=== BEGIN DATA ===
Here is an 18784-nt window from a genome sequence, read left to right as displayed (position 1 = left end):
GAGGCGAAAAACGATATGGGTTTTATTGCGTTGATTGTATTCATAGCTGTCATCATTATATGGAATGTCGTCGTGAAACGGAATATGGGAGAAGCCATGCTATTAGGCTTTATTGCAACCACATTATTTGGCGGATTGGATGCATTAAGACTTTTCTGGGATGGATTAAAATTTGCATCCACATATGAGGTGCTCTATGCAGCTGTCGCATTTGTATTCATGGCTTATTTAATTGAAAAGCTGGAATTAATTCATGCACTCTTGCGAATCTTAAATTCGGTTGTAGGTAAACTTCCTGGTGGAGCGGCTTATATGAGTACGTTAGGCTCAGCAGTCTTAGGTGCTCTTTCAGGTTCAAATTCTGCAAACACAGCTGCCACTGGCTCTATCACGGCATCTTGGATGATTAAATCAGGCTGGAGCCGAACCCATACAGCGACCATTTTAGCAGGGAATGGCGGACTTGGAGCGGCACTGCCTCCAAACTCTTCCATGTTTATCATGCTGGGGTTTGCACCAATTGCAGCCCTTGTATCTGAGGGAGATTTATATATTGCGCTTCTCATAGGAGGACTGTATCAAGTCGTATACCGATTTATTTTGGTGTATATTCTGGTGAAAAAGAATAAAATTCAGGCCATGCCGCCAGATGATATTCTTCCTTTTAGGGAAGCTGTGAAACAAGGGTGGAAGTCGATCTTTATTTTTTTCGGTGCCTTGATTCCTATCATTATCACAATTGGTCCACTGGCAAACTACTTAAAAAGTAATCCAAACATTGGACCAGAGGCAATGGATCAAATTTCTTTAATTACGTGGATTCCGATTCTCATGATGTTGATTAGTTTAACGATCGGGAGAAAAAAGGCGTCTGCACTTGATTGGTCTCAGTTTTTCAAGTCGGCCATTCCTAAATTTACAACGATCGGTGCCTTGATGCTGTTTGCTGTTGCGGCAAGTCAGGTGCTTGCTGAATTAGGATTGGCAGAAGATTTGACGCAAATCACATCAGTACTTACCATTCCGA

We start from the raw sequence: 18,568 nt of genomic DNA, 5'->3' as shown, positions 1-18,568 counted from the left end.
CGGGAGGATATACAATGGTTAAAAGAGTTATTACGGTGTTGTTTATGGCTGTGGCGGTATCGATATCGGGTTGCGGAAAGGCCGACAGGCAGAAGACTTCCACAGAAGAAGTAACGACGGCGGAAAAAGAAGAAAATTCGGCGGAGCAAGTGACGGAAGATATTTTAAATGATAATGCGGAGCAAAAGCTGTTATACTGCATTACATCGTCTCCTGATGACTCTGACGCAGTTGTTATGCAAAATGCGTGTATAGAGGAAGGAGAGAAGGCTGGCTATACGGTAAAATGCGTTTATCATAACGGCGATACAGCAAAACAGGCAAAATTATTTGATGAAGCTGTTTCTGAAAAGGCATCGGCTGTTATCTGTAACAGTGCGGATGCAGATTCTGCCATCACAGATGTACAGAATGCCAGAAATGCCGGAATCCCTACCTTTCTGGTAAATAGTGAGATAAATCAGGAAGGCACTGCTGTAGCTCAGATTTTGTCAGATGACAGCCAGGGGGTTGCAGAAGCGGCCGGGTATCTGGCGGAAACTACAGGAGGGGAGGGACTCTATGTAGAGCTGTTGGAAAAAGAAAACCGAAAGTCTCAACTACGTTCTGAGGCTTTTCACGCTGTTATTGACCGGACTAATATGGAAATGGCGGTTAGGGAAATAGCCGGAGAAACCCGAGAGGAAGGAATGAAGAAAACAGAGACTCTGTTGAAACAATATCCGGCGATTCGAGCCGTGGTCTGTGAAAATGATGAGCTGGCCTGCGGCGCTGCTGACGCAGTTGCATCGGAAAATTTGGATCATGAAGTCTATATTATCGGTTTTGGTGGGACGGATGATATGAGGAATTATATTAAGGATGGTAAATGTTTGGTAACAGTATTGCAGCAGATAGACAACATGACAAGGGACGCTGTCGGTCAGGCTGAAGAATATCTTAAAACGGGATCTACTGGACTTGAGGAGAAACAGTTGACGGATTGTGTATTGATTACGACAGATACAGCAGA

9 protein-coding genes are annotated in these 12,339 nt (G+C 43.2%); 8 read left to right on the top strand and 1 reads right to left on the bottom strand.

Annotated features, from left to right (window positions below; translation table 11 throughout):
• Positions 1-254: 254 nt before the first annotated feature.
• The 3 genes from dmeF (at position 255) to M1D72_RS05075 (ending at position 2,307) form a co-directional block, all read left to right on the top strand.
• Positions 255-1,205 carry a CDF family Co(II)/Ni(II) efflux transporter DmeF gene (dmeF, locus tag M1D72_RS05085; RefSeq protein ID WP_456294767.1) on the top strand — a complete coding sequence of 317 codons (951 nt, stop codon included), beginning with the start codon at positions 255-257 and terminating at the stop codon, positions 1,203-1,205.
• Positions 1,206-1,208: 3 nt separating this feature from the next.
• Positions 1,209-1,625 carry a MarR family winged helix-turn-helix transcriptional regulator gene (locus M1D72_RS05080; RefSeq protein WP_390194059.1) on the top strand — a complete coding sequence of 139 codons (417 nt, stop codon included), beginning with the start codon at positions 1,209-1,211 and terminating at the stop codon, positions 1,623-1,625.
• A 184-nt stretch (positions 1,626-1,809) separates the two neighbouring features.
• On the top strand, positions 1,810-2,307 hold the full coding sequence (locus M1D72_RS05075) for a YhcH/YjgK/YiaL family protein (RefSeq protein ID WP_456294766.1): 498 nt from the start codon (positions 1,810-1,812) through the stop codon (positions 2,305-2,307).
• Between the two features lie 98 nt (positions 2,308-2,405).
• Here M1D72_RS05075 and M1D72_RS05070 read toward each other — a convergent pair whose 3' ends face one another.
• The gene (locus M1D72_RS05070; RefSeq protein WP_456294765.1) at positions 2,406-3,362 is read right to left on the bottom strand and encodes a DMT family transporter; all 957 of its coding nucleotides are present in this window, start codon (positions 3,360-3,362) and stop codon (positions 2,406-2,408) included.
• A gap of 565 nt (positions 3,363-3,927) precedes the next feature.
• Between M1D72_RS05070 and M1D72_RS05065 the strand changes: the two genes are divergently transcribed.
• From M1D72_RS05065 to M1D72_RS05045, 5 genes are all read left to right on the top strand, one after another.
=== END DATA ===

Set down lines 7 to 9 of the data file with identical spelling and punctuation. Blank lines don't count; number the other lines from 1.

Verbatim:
• Positions 1-254: 254 nt before the first annotated feature.
• The 3 genes from dmeF (at position 255) to M1D72_RS05075 (ending at position 2,307) form a co-directional block, all read left to right on the top strand.
• Positions 255-1,205 carry a CDF family Co(II)/Ni(II) efflux transporter DmeF gene (dmeF, locus tag M1D72_RS05085; RefSeq protein ID WP_456294767.1) on the top strand — a complete coding sequence of 317 codons (951 nt, stop codon included), beginning with the start codon at positions 255-257 and terminating at the stop codon, positions 1,203-1,205.